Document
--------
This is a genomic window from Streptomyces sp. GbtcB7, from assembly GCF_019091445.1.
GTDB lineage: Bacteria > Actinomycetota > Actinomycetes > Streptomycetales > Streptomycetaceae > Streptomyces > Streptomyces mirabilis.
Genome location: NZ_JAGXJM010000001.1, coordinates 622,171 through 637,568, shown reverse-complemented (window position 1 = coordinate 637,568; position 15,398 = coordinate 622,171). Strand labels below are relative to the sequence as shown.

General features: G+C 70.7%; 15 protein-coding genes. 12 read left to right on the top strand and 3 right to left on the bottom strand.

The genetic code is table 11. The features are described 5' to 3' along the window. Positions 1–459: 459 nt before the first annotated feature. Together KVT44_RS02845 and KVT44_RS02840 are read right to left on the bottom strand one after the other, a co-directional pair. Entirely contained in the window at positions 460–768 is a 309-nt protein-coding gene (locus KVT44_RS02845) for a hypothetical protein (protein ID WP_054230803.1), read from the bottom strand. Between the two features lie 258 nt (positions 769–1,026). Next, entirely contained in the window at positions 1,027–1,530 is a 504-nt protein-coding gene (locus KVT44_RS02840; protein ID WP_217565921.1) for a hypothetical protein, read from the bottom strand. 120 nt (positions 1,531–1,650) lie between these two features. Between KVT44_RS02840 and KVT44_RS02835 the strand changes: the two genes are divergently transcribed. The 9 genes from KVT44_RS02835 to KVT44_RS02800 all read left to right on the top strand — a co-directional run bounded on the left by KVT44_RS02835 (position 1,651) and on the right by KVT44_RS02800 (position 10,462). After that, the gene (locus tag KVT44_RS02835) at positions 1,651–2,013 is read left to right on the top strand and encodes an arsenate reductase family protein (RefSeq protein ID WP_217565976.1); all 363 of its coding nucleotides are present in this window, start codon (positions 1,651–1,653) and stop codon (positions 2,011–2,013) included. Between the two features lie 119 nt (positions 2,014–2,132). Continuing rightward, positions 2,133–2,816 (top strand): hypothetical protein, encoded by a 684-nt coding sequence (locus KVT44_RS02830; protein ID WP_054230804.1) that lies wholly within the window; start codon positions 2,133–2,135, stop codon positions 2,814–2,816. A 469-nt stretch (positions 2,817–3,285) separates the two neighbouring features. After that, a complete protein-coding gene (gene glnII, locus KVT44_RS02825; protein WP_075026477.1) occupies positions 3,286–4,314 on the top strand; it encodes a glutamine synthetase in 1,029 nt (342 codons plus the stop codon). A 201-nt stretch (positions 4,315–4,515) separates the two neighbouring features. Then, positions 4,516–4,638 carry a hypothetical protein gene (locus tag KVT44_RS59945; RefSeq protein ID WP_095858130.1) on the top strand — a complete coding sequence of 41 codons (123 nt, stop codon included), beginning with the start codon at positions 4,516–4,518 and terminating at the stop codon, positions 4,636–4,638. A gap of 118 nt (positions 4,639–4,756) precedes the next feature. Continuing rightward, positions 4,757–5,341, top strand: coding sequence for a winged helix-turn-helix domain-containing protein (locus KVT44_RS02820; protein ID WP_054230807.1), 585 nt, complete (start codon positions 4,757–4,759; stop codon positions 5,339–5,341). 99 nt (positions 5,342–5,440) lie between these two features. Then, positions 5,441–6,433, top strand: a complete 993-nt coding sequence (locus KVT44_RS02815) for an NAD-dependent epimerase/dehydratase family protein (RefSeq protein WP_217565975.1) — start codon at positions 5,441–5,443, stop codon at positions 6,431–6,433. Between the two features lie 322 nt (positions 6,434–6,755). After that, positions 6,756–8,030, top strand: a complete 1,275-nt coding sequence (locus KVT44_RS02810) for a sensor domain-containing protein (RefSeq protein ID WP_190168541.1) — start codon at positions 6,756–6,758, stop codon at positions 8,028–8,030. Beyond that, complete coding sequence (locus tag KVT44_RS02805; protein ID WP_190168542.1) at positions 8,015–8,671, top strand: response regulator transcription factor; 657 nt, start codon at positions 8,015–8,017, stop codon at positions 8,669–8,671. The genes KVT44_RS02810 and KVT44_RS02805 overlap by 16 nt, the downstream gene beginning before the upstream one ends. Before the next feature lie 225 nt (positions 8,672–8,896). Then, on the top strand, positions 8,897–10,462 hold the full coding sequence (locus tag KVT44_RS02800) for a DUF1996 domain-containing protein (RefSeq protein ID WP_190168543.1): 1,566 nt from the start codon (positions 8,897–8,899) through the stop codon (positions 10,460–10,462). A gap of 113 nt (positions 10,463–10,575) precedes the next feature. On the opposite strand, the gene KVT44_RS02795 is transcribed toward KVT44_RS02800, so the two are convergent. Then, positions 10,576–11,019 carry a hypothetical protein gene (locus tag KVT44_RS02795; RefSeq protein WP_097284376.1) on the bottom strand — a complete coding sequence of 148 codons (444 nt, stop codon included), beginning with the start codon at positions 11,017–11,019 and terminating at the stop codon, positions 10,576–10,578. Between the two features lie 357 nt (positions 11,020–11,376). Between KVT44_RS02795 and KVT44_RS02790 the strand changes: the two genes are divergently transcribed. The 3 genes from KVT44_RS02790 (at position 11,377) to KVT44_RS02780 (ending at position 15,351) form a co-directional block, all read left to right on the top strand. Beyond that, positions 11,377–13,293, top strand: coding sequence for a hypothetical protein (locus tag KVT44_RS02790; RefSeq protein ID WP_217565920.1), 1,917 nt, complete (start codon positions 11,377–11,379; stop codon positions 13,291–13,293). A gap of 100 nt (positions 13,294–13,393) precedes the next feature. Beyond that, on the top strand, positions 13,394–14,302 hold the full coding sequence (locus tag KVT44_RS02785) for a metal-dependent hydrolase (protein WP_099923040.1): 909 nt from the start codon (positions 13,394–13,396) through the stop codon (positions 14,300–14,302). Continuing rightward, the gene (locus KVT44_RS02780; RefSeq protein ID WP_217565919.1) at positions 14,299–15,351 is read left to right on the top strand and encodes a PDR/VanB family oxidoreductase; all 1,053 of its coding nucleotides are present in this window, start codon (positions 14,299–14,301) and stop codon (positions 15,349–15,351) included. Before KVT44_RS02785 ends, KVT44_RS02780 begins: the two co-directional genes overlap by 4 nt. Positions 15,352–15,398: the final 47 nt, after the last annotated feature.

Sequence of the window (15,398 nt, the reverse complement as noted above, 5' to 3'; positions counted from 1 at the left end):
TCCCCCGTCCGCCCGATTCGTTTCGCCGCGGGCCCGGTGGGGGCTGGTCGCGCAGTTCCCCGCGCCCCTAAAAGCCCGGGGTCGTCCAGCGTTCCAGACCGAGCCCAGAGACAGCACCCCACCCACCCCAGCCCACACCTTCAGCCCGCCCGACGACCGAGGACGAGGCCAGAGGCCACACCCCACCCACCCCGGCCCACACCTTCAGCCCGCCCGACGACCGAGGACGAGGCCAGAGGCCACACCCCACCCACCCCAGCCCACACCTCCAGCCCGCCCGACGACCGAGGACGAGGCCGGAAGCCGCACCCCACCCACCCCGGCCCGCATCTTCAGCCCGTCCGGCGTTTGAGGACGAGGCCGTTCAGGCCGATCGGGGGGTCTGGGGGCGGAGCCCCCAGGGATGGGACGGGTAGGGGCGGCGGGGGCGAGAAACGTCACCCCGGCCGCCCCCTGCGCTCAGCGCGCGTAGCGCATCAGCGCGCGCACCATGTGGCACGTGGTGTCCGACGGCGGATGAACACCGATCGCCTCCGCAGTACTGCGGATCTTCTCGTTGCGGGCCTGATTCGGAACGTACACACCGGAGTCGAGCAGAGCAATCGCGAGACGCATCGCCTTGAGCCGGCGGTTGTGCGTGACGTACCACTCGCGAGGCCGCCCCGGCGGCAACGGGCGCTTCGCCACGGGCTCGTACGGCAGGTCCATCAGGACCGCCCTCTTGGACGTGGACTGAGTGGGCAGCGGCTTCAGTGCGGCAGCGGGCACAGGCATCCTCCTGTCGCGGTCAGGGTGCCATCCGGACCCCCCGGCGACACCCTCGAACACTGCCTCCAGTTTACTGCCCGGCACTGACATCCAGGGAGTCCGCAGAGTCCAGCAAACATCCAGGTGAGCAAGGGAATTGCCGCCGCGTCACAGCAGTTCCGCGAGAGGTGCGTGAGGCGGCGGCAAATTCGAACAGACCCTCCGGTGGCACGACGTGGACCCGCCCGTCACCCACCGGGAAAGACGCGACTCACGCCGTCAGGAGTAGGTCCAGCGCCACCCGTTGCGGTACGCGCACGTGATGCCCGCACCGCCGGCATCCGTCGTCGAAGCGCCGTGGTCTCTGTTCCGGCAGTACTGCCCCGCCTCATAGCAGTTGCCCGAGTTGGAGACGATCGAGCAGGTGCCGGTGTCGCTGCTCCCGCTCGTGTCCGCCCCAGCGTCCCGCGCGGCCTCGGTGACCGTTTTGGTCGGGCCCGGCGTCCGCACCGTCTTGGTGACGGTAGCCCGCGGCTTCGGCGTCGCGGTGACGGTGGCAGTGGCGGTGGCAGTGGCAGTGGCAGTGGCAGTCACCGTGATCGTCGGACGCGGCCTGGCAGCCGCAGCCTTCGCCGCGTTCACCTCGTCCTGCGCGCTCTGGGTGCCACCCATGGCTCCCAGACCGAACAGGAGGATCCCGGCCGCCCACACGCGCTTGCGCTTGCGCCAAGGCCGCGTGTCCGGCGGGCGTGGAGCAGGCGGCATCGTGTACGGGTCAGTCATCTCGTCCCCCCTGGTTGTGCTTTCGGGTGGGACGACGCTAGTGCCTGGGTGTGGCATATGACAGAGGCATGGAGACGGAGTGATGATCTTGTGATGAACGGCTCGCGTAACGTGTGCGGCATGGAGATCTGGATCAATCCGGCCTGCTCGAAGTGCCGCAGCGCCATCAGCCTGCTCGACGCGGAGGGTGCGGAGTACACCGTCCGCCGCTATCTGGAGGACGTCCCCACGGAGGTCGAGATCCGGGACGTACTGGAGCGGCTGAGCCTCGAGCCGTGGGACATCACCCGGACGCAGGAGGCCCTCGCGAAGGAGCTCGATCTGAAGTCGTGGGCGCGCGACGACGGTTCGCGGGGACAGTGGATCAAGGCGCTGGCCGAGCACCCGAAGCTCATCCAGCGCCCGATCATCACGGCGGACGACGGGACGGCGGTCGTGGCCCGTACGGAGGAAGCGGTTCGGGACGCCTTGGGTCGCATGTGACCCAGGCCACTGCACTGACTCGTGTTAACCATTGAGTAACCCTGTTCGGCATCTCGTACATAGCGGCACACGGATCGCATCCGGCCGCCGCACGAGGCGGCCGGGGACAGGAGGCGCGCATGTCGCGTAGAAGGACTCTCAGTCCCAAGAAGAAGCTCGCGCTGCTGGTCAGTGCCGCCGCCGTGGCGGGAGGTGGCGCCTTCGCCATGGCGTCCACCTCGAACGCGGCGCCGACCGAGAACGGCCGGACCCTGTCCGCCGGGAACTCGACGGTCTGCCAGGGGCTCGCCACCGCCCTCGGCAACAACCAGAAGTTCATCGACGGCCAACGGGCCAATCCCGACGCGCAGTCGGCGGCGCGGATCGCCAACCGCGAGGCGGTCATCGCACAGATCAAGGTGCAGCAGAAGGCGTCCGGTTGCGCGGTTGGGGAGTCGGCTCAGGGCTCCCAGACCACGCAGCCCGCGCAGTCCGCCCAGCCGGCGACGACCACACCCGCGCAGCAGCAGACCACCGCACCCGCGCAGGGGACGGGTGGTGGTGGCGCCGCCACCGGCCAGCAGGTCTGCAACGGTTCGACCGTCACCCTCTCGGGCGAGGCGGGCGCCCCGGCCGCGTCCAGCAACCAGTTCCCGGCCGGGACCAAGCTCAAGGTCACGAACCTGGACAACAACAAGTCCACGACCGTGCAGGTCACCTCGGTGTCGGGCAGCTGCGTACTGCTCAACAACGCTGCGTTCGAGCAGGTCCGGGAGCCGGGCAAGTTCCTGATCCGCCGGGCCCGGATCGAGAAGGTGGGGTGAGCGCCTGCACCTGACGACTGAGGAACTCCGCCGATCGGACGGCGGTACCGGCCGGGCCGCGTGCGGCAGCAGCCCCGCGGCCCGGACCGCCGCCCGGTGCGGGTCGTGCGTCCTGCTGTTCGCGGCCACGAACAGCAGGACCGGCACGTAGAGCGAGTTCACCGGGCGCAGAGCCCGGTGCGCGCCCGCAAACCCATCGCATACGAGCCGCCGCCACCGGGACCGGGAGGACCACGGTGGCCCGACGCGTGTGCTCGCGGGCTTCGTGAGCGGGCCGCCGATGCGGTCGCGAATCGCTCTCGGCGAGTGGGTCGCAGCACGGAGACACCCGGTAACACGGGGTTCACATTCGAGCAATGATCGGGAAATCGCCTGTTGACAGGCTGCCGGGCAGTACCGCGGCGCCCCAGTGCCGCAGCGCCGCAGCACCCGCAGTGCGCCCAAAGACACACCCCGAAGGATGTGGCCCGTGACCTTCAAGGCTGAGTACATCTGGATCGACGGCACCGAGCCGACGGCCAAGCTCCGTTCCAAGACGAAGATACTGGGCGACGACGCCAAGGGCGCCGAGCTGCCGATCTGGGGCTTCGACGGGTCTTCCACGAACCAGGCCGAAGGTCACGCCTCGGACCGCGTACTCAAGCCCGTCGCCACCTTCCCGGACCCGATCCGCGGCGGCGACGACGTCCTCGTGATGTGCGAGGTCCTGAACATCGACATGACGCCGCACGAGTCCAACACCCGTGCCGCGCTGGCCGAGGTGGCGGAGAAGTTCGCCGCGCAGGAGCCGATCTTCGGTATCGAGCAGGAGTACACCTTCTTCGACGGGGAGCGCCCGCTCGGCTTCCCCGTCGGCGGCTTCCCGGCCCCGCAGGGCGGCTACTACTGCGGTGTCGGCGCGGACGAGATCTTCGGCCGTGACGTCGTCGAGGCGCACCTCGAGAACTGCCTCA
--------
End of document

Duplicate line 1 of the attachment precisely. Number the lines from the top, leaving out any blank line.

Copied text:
This is a genomic window from Streptomyces sp. GbtcB7, from assembly GCF_019091445.1.